I'm upgrading an old Cannondale r700 roadbike to 9x2 speed. It is fitted with its original 105 groupset but it needs new shifters. So far I can see two options. Buy a new set of Shimano Sora 3500 levers or get a second hand set of Ultegra 6500 shifters/brifters (ebay has a pair that are 'as new'/never mounted). Does anyone have any advice on whether a modern but lower end component would be a better choice than a 'vintage' but higher end component?

  • I would go Ultegra as it is couple steps up. But 105 I think I would take over an older Ultegra. – paparazzo Mar 21 '17 at 21:18
  • Do you value originality ? I want my bike to work reliably, but not cost silly money. So is new Sora shifter better than older NOS ultegra shifter? If the price was the same (is it?) and the shifters are all 9x2 then I'd choose the ultegra over the sora. If one was significantly cheaper I'd choose the cheapest option. – Criggie Mar 21 '17 at 23:45
  • 3
    The other option is to refurbish your existing shifters. If they're not catching when you shift, then its often congealed lubricant that can be temporarily fixed with a blast of CRC or WD40 while working the levers. A longer fix is to open the brifter and soak it in petrol, then relube and reassemble. My RSX shifters work 99.9% of the time now, up from ~5%. – Criggie Mar 21 '17 at 23:47
  • I'm not worried about originality, or too worried about price. What I'm after is precision gear shifts with reliability. Hope that clarifies my aims... – sometimes_sci Mar 23 '17 at 0:35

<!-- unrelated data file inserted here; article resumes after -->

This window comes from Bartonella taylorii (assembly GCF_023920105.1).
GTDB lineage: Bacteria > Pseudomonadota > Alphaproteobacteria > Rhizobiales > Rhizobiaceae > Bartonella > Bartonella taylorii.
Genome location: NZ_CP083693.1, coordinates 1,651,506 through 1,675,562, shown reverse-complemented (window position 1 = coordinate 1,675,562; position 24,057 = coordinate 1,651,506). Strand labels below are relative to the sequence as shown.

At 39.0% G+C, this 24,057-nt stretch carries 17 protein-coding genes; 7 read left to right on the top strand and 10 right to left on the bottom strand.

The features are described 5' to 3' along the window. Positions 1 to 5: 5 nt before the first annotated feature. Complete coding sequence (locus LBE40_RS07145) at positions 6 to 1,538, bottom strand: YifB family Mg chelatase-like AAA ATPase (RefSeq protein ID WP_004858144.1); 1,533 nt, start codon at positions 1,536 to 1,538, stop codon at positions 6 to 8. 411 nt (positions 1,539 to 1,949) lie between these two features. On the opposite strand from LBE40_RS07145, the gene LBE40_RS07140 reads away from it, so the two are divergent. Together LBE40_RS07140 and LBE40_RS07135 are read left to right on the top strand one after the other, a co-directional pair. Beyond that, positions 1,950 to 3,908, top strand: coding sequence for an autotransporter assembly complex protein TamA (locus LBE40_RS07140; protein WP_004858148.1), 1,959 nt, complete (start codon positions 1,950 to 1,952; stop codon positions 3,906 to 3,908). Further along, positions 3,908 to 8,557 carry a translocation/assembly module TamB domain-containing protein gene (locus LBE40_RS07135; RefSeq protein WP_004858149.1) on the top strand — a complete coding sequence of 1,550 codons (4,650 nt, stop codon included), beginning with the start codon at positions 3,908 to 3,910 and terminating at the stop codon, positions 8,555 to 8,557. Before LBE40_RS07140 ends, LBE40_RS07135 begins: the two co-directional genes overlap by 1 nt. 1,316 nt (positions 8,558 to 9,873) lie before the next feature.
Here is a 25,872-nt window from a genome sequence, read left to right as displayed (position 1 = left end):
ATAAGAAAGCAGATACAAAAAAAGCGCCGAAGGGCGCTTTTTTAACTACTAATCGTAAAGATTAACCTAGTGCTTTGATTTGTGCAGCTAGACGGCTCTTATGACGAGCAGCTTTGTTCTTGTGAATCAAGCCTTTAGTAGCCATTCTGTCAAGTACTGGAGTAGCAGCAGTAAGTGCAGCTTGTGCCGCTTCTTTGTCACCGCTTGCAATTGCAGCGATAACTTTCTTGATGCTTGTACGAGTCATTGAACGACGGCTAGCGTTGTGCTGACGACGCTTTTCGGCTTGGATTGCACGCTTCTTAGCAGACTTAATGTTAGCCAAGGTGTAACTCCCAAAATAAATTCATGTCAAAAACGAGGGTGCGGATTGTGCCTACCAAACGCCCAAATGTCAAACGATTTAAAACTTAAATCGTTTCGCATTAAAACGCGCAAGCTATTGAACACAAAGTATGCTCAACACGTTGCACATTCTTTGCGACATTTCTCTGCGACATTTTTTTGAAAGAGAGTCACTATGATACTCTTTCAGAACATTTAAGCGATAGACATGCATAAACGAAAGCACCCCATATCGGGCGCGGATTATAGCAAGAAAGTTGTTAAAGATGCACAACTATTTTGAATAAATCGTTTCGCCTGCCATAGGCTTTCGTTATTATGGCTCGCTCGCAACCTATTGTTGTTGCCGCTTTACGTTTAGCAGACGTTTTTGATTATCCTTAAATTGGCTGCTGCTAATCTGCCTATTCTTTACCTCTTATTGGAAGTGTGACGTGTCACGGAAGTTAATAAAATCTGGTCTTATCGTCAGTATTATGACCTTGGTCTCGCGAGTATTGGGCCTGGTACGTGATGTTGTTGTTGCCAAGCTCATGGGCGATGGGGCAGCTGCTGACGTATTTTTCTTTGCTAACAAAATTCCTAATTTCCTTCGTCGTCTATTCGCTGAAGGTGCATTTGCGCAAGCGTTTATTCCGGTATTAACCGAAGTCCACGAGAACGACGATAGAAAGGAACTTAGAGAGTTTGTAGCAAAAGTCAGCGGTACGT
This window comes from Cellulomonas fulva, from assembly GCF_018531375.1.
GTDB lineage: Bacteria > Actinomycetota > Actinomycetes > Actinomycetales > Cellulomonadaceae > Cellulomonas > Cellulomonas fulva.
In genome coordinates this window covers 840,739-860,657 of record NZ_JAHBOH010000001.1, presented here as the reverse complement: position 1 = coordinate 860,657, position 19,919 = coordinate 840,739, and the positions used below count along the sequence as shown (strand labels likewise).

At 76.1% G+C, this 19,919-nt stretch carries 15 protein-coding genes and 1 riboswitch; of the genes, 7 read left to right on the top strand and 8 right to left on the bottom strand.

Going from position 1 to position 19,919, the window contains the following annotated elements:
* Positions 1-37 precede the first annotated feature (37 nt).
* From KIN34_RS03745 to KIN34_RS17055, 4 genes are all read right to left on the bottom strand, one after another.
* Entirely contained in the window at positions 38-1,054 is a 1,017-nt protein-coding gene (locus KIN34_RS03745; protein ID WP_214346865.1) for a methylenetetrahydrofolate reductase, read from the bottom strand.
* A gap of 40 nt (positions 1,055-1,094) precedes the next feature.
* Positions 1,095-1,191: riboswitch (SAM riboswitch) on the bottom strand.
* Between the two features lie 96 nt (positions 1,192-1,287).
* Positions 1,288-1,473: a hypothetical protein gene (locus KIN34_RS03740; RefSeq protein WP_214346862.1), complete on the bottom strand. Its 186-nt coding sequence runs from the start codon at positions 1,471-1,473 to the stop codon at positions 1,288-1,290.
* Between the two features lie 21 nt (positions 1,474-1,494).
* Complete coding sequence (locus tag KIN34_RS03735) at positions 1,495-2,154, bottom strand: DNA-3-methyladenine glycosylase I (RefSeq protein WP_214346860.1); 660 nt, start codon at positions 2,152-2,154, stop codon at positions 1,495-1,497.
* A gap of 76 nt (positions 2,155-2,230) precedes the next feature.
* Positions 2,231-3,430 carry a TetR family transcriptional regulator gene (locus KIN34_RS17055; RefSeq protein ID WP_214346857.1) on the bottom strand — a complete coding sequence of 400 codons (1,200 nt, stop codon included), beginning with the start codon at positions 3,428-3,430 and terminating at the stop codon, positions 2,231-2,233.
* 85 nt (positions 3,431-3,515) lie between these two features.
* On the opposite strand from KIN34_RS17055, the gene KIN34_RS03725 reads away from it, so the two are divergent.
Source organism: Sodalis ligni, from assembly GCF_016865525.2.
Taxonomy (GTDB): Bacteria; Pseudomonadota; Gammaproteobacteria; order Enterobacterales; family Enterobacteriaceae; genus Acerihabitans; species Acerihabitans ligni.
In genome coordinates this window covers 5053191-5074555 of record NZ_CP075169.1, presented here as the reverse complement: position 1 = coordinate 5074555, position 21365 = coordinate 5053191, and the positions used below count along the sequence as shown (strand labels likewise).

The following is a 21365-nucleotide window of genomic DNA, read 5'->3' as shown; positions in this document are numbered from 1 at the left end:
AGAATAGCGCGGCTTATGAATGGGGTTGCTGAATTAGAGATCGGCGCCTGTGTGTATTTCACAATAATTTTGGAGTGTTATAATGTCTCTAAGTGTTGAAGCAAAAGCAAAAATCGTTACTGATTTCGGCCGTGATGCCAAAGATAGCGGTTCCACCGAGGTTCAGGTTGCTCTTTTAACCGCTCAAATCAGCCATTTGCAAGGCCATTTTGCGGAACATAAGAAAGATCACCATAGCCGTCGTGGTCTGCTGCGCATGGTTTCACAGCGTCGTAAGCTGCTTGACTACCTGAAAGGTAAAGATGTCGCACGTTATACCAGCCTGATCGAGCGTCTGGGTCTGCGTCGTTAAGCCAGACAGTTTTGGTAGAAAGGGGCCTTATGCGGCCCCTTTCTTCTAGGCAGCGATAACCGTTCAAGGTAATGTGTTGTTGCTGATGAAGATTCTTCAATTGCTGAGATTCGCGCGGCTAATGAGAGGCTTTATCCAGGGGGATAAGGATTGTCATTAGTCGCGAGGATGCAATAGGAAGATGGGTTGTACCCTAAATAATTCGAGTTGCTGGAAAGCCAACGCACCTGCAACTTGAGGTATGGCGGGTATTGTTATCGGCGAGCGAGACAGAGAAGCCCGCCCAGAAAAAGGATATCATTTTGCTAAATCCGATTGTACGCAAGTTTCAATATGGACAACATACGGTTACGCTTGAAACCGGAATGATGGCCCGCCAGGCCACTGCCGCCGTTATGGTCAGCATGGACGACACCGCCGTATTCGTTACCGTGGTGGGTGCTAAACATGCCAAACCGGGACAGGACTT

• A 9-speed "vintage" shifter is newer than what I have on my bike. – Daniel R Hicks Mar 23 '17 at 18:14

I just recently replaced my 9x3 105 shifters with the new Sora shifters. They don't feel any cheaper than the older 105. Same functions.

| improve this answer | |
  • Thanks for that comment. I've heard the brake pull ratios might be different. Have you noticed any difference in the effectiveness of the brakes? – sometimes_sci Mar 23 '17 at 21:04
  • no, I haven't specifically paid attention to the brakes but I have not noticed anything different since I switched. – Greg Taylor Mar 24 '17 at 19:37
  • In 2008 I believe Shimano changed their brake pulls. The new system is called NSSLR, and the levers have LESS mechanical advantage, in other words they pull a little MORE cable. So ideally should be matched with brakes that have MORE mechanical advantage. Which presumably would be Shimano brakes from the same time, or others built to suit. For instance, look at the Paul Klamper cable disc brake - Paul make 3 different actuation arms, one for mountain bike pull, one for "traditional" road bike pull (e.g. Campagnolo) and a sort of in between, for Shimano. – Mikey Mo Apr 22 at 23:30

Not the answer you're looking for? Browse other questions tagged or ask your own question.